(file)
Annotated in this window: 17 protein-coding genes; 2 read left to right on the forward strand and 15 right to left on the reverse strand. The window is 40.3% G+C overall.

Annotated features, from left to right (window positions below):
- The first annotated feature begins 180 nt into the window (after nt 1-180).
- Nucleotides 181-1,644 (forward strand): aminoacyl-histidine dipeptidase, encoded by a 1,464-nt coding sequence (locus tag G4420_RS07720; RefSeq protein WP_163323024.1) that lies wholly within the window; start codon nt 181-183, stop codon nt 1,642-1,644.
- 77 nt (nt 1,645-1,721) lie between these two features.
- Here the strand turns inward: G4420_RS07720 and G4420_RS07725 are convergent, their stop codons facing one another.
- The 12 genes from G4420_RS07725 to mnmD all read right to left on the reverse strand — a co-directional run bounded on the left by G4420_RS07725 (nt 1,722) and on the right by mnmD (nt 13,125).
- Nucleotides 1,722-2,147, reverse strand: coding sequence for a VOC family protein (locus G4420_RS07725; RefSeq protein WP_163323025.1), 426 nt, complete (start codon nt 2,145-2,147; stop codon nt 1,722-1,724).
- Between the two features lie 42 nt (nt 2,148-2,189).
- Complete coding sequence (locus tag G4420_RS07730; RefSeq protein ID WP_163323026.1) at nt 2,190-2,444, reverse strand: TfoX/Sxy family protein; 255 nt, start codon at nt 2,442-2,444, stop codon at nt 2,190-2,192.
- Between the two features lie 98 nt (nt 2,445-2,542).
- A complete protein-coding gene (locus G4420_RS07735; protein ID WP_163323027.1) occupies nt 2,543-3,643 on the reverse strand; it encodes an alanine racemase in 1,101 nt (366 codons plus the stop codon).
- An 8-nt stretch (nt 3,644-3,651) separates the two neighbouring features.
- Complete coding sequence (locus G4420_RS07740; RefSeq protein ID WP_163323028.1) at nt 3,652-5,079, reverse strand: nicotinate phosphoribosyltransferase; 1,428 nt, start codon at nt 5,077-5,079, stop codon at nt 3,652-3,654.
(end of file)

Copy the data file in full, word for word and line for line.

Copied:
Annotated in this window: 17 protein-coding genes; 2 read left to right on the forward strand and 15 right to left on the reverse strand. The window is 40.3% G+C overall.

Annotated features, from left to right (window positions below):
- The first annotated feature begins 180 nt into the window (after nt 1-180).
- Nucleotides 181-1,644 (forward strand): aminoacyl-histidine dipeptidase, encoded by a 1,464-nt coding sequence (locus tag G4420_RS07720; RefSeq protein WP_163323024.1) that lies wholly within the window; start codon nt 181-183, stop codon nt 1,642-1,644.
- 77 nt (nt 1,645-1,721) lie between these two features.
- Here the strand turns inward: G4420_RS07720 and G4420_RS07725 are convergent, their stop codons facing one another.
- The 12 genes from G4420_RS07725 to mnmD all read right to left on the reverse strand — a co-directional run bounded on the left by G4420_RS07725 (nt 1,722) and on the right by mnmD (nt 13,125).
- Nucleotides 1,722-2,147, reverse strand: coding sequence for a VOC family protein (locus G4420_RS07725; RefSeq protein WP_163323025.1), 426 nt, complete (start codon nt 2,145-2,147; stop codon nt 1,722-1,724).
- Between the two features lie 42 nt (nt 2,148-2,189).
- Complete coding sequence (locus tag G4420_RS07730; RefSeq protein ID WP_163323026.1) at nt 2,190-2,444, reverse strand: TfoX/Sxy family protein; 255 nt, start codon at nt 2,442-2,444, stop codon at nt 2,190-2,192.
- Between the two features lie 98 nt (nt 2,445-2,542).
- A complete protein-coding gene (locus G4420_RS07735; protein ID WP_163323027.1) occupies nt 2,543-3,643 on the reverse strand; it encodes an alanine racemase in 1,101 nt (366 codons plus the stop codon).
- An 8-nt stretch (nt 3,644-3,651) separates the two neighbouring features.
- Complete coding sequence (locus G4420_RS07740; RefSeq protein ID WP_163323028.1) at nt 3,652-5,079, reverse strand: nicotinate phosphoribosyltransferase; 1,428 nt, start codon at nt 5,077-5,079, stop codon at nt 3,652-3,654.